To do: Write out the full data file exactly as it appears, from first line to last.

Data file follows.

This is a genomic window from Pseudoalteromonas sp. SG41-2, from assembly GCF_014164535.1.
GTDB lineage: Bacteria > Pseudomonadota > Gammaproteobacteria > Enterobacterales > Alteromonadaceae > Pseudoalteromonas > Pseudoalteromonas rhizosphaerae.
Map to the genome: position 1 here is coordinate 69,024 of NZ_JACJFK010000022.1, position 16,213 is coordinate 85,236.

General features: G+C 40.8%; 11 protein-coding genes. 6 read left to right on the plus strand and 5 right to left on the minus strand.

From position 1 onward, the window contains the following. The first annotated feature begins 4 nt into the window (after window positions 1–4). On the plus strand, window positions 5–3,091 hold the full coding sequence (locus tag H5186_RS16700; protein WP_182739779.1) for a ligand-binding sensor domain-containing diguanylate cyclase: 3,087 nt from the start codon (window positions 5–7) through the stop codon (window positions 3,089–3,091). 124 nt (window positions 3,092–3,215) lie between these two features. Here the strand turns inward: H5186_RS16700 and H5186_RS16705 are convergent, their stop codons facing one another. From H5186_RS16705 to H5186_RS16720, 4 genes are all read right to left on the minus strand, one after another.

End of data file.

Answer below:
This is a genomic window from Pseudoalteromonas sp. SG41-2, from assembly GCF_014164535.1.
GTDB lineage: Bacteria > Pseudomonadota > Gammaproteobacteria > Enterobacterales > Alteromonadaceae > Pseudoalteromonas > Pseudoalteromonas rhizosphaerae.
Map to the genome: position 1 here is coordinate 69,024 of NZ_JACJFK010000022.1, position 16,213 is coordinate 85,236.

General features: G+C 40.8%; 11 protein-coding genes. 6 read left to right on the plus strand and 5 right to left on the minus strand.

From position 1 onward, the window contains the following. The first annotated feature begins 4 nt into the window (after window positions 1–4). On the plus strand, window positions 5–3,091 hold the full coding sequence (locus tag H5186_RS16700; protein WP_182739779.1) for a ligand-binding sensor domain-containing diguanylate cyclase: 3,087 nt from the start codon (window positions 5–7) through the stop codon (window positions 3,089–3,091). 124 nt (window positions 3,092–3,215) lie between these two features. Here the strand turns inward: H5186_RS16700 and H5186_RS16705 are convergent, their stop codons facing one another. From H5186_RS16705 to H5186_RS16720, 4 genes are all read right to left on the minus strand, one after another.